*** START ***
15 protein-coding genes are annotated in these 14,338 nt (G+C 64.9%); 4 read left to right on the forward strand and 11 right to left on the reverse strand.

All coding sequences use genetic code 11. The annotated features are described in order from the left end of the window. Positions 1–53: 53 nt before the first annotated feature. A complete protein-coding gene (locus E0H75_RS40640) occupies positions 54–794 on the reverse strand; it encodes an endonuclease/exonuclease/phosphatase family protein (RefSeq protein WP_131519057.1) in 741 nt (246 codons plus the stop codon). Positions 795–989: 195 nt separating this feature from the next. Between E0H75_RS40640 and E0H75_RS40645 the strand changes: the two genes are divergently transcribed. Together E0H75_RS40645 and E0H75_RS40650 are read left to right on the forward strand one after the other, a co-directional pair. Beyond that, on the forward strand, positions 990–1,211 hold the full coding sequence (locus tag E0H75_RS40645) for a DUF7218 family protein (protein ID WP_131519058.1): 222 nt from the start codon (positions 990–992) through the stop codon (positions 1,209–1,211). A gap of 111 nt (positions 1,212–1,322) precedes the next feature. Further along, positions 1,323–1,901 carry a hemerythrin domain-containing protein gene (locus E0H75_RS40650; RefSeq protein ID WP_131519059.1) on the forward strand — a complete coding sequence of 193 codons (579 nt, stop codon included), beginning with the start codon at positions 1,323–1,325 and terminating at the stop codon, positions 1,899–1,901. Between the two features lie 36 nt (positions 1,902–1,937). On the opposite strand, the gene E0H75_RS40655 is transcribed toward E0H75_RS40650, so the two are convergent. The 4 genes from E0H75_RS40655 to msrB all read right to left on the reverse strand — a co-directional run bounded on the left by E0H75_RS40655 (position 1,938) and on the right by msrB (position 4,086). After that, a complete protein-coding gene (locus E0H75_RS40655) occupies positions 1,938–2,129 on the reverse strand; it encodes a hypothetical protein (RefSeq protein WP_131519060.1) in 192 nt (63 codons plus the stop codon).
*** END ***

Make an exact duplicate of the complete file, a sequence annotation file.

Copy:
15 protein-coding genes are annotated in these 14,338 nt (G+C 64.9%); 4 read left to right on the forward strand and 11 right to left on the reverse strand.

All coding sequences use genetic code 11. The annotated features are described in order from the left end of the window. Positions 1–53: 53 nt before the first annotated feature. A complete protein-coding gene (locus E0H75_RS40640) occupies positions 54–794 on the reverse strand; it encodes an endonuclease/exonuclease/phosphatase family protein (RefSeq protein WP_131519057.1) in 741 nt (246 codons plus the stop codon). Positions 795–989: 195 nt separating this feature from the next. Between E0H75_RS40640 and E0H75_RS40645 the strand changes: the two genes are divergently transcribed. Together E0H75_RS40645 and E0H75_RS40650 are read left to right on the forward strand one after the other, a co-directional pair. Beyond that, on the forward strand, positions 990–1,211 hold the full coding sequence (locus tag E0H75_RS40645) for a DUF7218 family protein (protein ID WP_131519058.1): 222 nt from the start codon (positions 990–992) through the stop codon (positions 1,209–1,211). A gap of 111 nt (positions 1,212–1,322) precedes the next feature. Further along, positions 1,323–1,901 carry a hemerythrin domain-containing protein gene (locus E0H75_RS40650; RefSeq protein ID WP_131519059.1) on the forward strand — a complete coding sequence of 193 codons (579 nt, stop codon included), beginning with the start codon at positions 1,323–1,325 and terminating at the stop codon, positions 1,899–1,901. Between the two features lie 36 nt (positions 1,902–1,937). On the opposite strand, the gene E0H75_RS40655 is transcribed toward E0H75_RS40650, so the two are convergent. The 4 genes from E0H75_RS40655 to msrB all read right to left on the reverse strand — a co-directional run bounded on the left by E0H75_RS40655 (position 1,938) and on the right by msrB (position 4,086). After that, a complete protein-coding gene (locus E0H75_RS40655) occupies positions 1,938–2,129 on the reverse strand; it encodes a hypothetical protein (RefSeq protein WP_131519060.1) in 192 nt (63 codons plus the stop codon).